Q&A: Gill Landry enters stretch turn with Love Rides a Dark Horse

Gill Landry, Old Crow Medicine Show

Courtesy: Alysse Gafkjen

The two-plus years since 2015 have been a time of transition for Gill Landry. The multi-instrumentalist left Old Crow Medicine Show (with whom he sang and played banjo, and won two Grammy Awards). His fiancé left him. He packed his bags and left Nashville, too, after no longer hearing the city call to him.

Valerie June, Gill Landry
8 p.m., Monday
The Fillmore
Tickets: $25.

Landry, a singer-songwriter, also recently released his fourth solo album, on which he addressed the heartbreak of lost love and the need to move on. Love Rides a Dark Horse is an intricately crafted slice of country, roots and crooner pop that moves not at the gallop of Old Crow Medicine Show but at its own observant pace.

“I left [OCMS] because I couldn’t do both [that and solo work] and give everything I needed to either, and I was more into where I’m headed now,” Landry said in a brief email conversation in between a European tour and a West Coast jaunt that will see him opening for Valerie June at the Fillmore on Monday.

Love Rides a Dark Horse is filled with moments of hope; the name is a callback to Gill Landry’s hope that he will win happiness in the end. He produced and mixed the record on his own, and recorded with a bevy of friends, including fiddler Ross Holmes (Mumford & Sons, Bruce Hornsby), keyboard player Skylar Wilson (Rayland Baxter), drummer Logan Matheny (Rosebuds), with harmonies provided by Klara Soderberg of First Aid Kit, Karen Elson and Odessa.

But his baritone voice rises above the rest of the mix, with flourishes of fiddle on tracks like the Springsteen-esque “Denver Girls,” as well as organ and pedal steel, such as on “The Real Deal Died.” Landry isn’t wary of putting his eggs in one basket with his solo music, nor he should be.

“Same road, different vehicle,” he said.

How were you able to get such a stellar cast behind this album; Klara Soderberg, Karen Elson, Logan Matheny and all of the others? Are they friends of yours?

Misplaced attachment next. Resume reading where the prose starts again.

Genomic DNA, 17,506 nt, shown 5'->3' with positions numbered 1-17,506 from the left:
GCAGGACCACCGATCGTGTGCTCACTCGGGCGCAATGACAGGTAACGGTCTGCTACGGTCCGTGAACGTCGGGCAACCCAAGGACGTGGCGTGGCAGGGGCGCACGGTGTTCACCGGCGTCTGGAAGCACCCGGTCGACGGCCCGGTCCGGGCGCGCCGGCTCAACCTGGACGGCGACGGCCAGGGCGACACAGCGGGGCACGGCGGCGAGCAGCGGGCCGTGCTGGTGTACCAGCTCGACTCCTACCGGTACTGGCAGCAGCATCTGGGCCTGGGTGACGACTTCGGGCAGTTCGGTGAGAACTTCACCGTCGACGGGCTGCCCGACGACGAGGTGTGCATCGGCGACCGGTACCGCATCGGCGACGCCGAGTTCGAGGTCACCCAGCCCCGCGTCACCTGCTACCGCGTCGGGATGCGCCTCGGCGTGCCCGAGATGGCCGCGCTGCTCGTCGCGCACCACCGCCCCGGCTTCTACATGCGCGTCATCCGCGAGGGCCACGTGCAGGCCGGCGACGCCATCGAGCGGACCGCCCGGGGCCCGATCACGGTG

Yeah, friends. I always feel honored when talented people I admire are into what I’m doing. I don’t overly plan these things. I just go with what feels right. I had been hanging out with Karen in Nashville and just asked if she’d sing one. Logan I’ve known for years, and I totally trust his instincts; met Klara at a Laura Marling show I played in Manchester and caught up with her while in Stockholm. If I over-planned these things, I don’t feel like they’d be as good.

Are there other artists you’re working on talking onto your next album?

I don’t overly plan these things; usually just [it’s] people who are in my life at the moment, and I’m not there quite yet with the next album.

The album was unfortunately the result of a break in a serious relationship. Did you debate whether to take the songs in this direction?

Not really; I just write what I know. I feel most songs start out as therapy for me, and if they resonate with others, I’m happy.

One of your changes was giving up on Nashville after a decade. Even though you haven’t officially moved anywhere, and you’re living out of suitcases, tell me why you outgrew your city and what your plans are going forward?

If the horse don’t pull, you gotta carry the load. As far as moving forward, we’ll see what the future holds. My plan is no plan. So far, so good.

Much of the lyrics on this album are heavy, and yet the melodies are very airy; not light, but not hurried, and exuding some type of “I’ll be all right” swagger. How did you accomplish that mood?

I can’t define that stuff. It is what it is and comes as it does.

Writing this record must have had a good amount of inner reflection. Were the songs also a joy to write and record?

I enjoyed it. I sit down and write words until they come together. Sometimes a melody comes first; sometimes later, and then I just follow it down the rabbit hole and hope it’s not a piece of shit.

You produced and engineered the record all by yourself. There are lots of great flourishes, whether brass or pedal steel, some fiddle, that sweep in and out. Did you find what you were looking for through experimentation, or did you already know what you wanted at the outset?

I never know what I’m looking for, and for me that’s the great pleasure in all of this. If I knew exactly what I was looking for, I probably wouldn’t do it. It’s not about the outcome for me as much as the process.

Follow Roman Gokhman at Twitter.com/RomiTheWriter and RomiTheWriter.Tumblr.com.

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